While creating surface patterns, Sarcevic is also happy to find them. Consider Working Surfaces (2004), a found object consisting of two black granite slabs that the artist purchased from a mine near the Mediterranean resort town of Cap d’Agde. Covered with a maze of lines and circles, the slabs are the miners’ variation of the butcher’s block – used over the years for cutting other pieces of granite destined for construction. When Sarcevic moves beyond the found surface to create a fully autonomous structure, he tends to evoke architecture without ever building it. Replace the Irreplaceable (2006) – a three-dimensional ‘J’ form made with solid layers of pearwood and brass that fan out like a massive pair of bellows – reverses the traditional hierarchy, in which architecture is the fundamental foundation and ornament is an added afterthought. The hook of the ‘J’ is wide and tall enough to accommodate an adult, yet the piece is so finely crafted that any architectural use appears secondary, if not superfluous. Why bother adding a roof and more walls to make a shelter? Other works combine created and found patterns. ‘Untitled’ (2006) – a series of sculptures made from delicate bars of brass joined together – is adorned with geometrically patterned silk scarves that the artist picked up at a Berlin flea market. In photographs the bars look like the lines of so many connected thoroughfares extracted from a city map; the scarves, folded around the bars, demonstrate that these works are actually three-dimensional forms, both protruding from the wall and using the wall as a floor support.
At the Corner of Ornament and Architecture
With such interventions Sarcevic is charting an obstruction of memory that goes beyond post-WWII Germany, former Yugoslavia, the intersection of Islam and Christianity or the forgotten labour of Europe. Ornament is the ghost haunting modernity and its many expressions – whether architecture, industrial design or painting. In his catalogue essay for the exhibition ‘Ornament and Abstraction’ (2001) at Fondation Beyeler, curator Markus Brüderlin calls ornament ‘the secret stowaway’ that went into hiding in abstract paintings from Piet Mondrian to John Armleder.4 Ornament has been on the run ever since being condemned in Adolf Loos’ diatribe ‘Ornament and Crime’ (1909), which accused it of being ‘degenerate’ on several counts, economical to ethical. Loos pithily remarked: ‘The evolution of culture is synonymous with the removal of ornament from objects of daily use.’5 Riegl, with his definition of ornament as ‘a pattern on the surface’, unwittingly supported what would become a widespread eradication; once defined as a redundant surface, ornament could be simply smoothed away, like a layer of old paint, without changing the underlying form, let alone its function.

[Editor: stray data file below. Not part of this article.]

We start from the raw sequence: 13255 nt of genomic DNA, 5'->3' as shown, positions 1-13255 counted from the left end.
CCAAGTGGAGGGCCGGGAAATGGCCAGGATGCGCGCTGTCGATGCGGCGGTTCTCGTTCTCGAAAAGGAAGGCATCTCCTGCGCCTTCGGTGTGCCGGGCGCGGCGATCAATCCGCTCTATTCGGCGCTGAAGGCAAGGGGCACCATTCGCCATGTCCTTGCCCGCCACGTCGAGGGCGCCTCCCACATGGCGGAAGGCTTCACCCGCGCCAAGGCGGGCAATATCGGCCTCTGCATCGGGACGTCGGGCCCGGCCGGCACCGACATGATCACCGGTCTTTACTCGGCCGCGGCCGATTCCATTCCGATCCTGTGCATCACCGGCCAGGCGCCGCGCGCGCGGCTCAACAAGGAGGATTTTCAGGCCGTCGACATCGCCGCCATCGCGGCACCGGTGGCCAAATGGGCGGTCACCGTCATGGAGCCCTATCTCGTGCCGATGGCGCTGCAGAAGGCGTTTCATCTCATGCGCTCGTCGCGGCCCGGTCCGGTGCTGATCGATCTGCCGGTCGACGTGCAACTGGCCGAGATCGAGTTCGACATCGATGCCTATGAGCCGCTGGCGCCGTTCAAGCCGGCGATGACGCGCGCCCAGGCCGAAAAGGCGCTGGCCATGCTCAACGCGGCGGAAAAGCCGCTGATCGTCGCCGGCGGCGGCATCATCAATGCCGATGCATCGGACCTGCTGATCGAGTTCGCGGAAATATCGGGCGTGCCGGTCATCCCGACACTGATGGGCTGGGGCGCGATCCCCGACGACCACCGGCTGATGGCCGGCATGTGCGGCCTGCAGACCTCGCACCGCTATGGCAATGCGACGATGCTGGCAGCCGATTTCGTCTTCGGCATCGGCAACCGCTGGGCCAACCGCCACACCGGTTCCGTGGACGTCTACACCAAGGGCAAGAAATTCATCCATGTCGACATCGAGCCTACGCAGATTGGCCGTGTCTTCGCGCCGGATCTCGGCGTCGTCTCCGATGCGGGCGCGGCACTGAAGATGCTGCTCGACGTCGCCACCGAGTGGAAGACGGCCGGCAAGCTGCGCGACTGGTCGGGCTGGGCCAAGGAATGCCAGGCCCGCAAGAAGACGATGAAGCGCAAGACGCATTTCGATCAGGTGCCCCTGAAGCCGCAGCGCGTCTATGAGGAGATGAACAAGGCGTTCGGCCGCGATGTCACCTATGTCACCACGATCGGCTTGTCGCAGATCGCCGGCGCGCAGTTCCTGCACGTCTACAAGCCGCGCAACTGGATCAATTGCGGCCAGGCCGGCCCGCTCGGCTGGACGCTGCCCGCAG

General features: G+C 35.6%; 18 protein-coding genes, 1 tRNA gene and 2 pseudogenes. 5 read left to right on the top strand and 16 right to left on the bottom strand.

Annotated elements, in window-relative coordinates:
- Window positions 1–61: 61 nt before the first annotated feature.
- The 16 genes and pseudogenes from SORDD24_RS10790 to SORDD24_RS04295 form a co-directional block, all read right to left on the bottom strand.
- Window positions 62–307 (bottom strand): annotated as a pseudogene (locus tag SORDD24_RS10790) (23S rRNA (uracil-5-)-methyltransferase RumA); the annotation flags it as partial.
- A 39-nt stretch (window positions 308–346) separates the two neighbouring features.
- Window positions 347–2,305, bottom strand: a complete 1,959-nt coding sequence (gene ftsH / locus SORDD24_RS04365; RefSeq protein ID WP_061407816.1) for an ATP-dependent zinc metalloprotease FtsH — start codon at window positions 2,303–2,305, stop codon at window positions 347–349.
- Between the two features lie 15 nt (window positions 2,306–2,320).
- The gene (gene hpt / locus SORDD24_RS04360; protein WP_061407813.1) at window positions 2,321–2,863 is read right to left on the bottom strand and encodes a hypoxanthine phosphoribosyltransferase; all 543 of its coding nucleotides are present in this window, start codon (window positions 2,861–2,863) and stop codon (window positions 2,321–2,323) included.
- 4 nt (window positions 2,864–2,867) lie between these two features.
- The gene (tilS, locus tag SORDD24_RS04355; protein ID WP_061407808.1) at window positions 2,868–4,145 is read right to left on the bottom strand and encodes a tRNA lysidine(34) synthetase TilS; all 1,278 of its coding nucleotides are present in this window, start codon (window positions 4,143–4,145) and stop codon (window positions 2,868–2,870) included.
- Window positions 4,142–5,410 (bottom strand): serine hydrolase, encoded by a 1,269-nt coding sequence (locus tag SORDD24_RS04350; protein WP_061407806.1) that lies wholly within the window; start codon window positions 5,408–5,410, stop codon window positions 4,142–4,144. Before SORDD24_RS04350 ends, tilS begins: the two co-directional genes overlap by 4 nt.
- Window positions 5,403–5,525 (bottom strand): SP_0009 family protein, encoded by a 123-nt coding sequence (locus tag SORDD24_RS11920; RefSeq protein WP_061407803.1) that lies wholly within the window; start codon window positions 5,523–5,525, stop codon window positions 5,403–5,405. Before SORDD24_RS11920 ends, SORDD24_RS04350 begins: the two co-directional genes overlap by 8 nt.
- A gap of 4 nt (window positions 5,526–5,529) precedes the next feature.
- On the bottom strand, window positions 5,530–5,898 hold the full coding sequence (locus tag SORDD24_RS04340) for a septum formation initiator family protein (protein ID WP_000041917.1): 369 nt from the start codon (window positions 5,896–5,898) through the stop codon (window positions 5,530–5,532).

Like Brüderlin, Sarcevic acknowledges the deep historical bond between abstraction and ornamentation, although many of his works, such as ‘1954’ and Miniatures, manifest this bond by unsettling figurative elements (the view into the interior and out of the car). ‘Ornament and Abstraction’ recognizes abstraction’s debt to Islamic art and its ban on figuration. Brüderlin begins by tracing the migration of ornament from architecture and design into abstract and non-figurative painting around the time of Loos’ diatribe – the curator identifies a both geometric strain (Rodchenko, Mondrian, Albers) and an organic one (Kandinsky, Matisse, Pollock) – and ends up finding the stowaway in everything from painting and sculpture to tapestries and computer graphics. Sarcevic follows another closely related trajectory: to show that architecture never got rid of ornament, that function and form never freed themselves of decoration.
Already in his graduate show in 1997 at the École nationale supérieure des beaux-arts in Paris, Sarcevic took bits of useful writing paper and rolled them into little balls to adorn a crack in a free wooden support beam traversing his atelier; stopping a draft did not seem to be the order of the day. Sarcevic’s work on corners best demonstrates how the criminal and the innocent elements are always bumping into each other, belonging and not belonging, mixing different times, fates and stories that have never been allowed to exist together. The stowaway is always showing up. For his début in Berlin in 1999, the group show ‘Soft Resistance’ at carlier|gebauer, Sarcevic extracted the lower corner of a room in a condemned Amsterdam house, as though it were a frieze on the ceiling, and reinstalled it in the gallery. Far from a salvaged Dutch antique, Coin du monde (Corner of the World, 1999) was a banal corner, albeit with a historical itinerary, linking the two cities and their contested urban renewals. With this project Sarcevic revealed that corners, however useful they appear, don’t really hold up a room, because if you remove or replace one of them, the walls don’t fall down. One of the most basic elements of architecture might be as redundant as a delinquent caryatid or a felon frieze.
Since then the artist has worked with the corner as a meeting place not just for two walls, a ceiling and a floor. Fitted into the upper corner, Spirit of Versatility (2002) is a maze of muqarna, the honeycomb-like niches that are traditionally used for corbels and vaulting in mosques. Placed on the floor, Spirit of Inclusiveness (2002) is a one-to-one replica of one corner of the Cologne Cathedral with its curved Gothic panels in brass, copper, steel and zinc. Both of these corners, while indented, protrude outwards; since nothing lies behind them, both act as decorative façades that round out the squared edges of the rooms where they are exhibited. They are corners for making circles out of squares. Where the Hand Doesn’t Enter, Heat Infuses (2003) creates an intersection with a free-standing wall and a glass sphere within an existing corner of the exhibition space; it’s not clear where the architectural support ends and the decorative begins. Using both rounded and squared corners, Sarcevic has also made a series of upright ornamental structures that evoke walls without actually being solid. Their poetic titles – Everything Makes Sense in the Reverse (2005), Wanting without Needing, Loving without Leaning (2005), Keep Illusion for the End (2005) – match their elaborately crafted appearance but stand in contrast to their simple materials: steel, brass, copper, oak, concrete.